UNCA Board found Mathew Lee of ‘Inner City Press’ guilty on a range of allegations
The United Nations Correspondents Association (UNCA) Board established to investigate Matthew Lee’s conduct has found Lee guilty on a range of allegations.
The Board of Examination appointed by the UNCA Executive Committee has encouraged the news blog Inner City Press owned by Matthew Lee to publicize its sources of funding.”
In writing his blog Mathew Lee does not always separate opinion from fact or properly source his information. He has no editor and he writes on the fly, by his own admission to get as many stories out as possible in a day. Board cannot rule on Lee’s ways of covering or filing stories.
Mathew Lee has been saying that the UNCA Executive Committee is seeking his expulsion from the UN as an accredited journalist. UNCA members denied categorically this kind of allegation.
Lee is using a June 21, 2012 letter sent by a VOA editor to the UN Department of Public Information as a support for his allegations, that UNCA wants him ejected from the UN.
The Board found the VOA letter came way after Lee’s attacks against the VOA correspondent at the UN. Lee cannot take this letter out of context, and he cannot use it as a justification to continue his crusade against colleagues.
*Excerpts from the Board of Examination Report into Matthew Lee’s Conduct:
Some UNCA members consider Lee's behavior, personally and in email communications, to be offensive and threatening. The Board urges Lee to cease such offensive behavior and act in a collegial manner.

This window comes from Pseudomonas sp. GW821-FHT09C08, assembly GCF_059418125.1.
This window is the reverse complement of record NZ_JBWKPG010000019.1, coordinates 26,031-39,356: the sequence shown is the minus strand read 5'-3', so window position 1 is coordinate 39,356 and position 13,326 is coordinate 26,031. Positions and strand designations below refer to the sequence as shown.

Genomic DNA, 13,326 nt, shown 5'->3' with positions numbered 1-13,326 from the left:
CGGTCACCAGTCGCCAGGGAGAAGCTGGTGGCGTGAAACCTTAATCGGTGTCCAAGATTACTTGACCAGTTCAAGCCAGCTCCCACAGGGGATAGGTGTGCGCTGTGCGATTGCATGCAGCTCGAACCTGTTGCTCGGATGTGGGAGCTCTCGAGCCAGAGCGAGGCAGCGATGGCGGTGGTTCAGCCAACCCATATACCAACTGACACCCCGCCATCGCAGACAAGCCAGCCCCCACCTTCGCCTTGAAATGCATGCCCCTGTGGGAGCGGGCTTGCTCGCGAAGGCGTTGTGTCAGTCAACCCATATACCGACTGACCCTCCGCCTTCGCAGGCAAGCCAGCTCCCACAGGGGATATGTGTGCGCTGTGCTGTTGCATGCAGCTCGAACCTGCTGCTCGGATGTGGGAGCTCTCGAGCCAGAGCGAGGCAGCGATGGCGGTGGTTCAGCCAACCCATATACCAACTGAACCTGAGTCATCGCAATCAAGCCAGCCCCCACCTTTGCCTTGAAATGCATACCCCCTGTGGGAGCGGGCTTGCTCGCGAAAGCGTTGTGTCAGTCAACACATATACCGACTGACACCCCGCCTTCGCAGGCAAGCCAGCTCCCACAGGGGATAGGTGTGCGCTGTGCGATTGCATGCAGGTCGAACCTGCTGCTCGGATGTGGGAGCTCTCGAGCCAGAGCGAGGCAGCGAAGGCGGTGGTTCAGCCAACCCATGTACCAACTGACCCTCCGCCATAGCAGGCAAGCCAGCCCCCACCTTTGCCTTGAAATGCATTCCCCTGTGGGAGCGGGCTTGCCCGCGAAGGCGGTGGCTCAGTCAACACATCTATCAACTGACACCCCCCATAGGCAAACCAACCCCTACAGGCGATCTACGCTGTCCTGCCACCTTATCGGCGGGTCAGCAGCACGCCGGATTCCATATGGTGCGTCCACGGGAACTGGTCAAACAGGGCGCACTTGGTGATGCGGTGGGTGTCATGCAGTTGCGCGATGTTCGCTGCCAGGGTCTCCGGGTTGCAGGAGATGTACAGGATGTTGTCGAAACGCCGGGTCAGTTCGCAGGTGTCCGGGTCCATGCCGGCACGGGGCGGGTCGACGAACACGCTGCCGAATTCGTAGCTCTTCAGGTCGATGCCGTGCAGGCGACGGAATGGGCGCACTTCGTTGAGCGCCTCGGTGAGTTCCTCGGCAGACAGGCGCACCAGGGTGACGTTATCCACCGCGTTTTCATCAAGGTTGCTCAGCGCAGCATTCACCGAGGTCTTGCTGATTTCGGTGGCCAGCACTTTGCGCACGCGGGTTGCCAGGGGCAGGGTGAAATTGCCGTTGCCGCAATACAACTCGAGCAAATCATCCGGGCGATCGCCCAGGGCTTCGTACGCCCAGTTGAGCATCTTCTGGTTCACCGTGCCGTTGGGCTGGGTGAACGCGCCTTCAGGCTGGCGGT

The Board recommends that Lee immediately stops his unjustified attacks against his colleagues. He must not tarnish his colleagues’ reputations by simply publishing unproven allegations against them.
Lee should deliver his promised apology in writing, post it in his blog, and take down false stories and accusations from his website, and from any other sites where he made similar false accusations.
Furthermore, “Giam Pioli , President of the United Nation Correspondent Association provided the Board with documents of a small family real estate company that he owns with his wife and sister. The Board found that Pioli received legal rent money from Kohona when he was a staff member of the United Nations, working as chief of the UN Treaty Section. The apartment was rented through an agent, a signed lease and at market rates. It is a matter of public record. Kohona left that apartment in January 2006. Pioli said that ever since there has been no financial relation between him and Kohona. Lee knew since 2009 that Kohona was Pioli's tenant.
Lee also accused Pioli of granting clearance for the showing of a film without consulting with Lee and other Executive Committee members. Lee said that Pioli had given Kohona some privileges in showing the film. Pioli provided the Board with documentation that Lee did not oppose the showing and attended the press conference that was organized after an official request from Kohona. The matter was treated as any other request from UN missions. Lee was informed prior to the screening and raised concerns about it to UNCA Vice President Charbonneau but never asked formally that the screening not be held.
The Board has found no conflict of interest by Pioli’s decision to show Kohona’s documentary. Lee’s accusations are not grounded. Lee verbally regretted the story to Pioli in September 2011 before the Executive Committee. Lee accepted to amend the story, and shook hands with Pioli, who said then that he considered Lee’s regret as an apology. Lee did not oppose. However, in May 2012, Lee since resurrected his old accusations of a conflict of interest.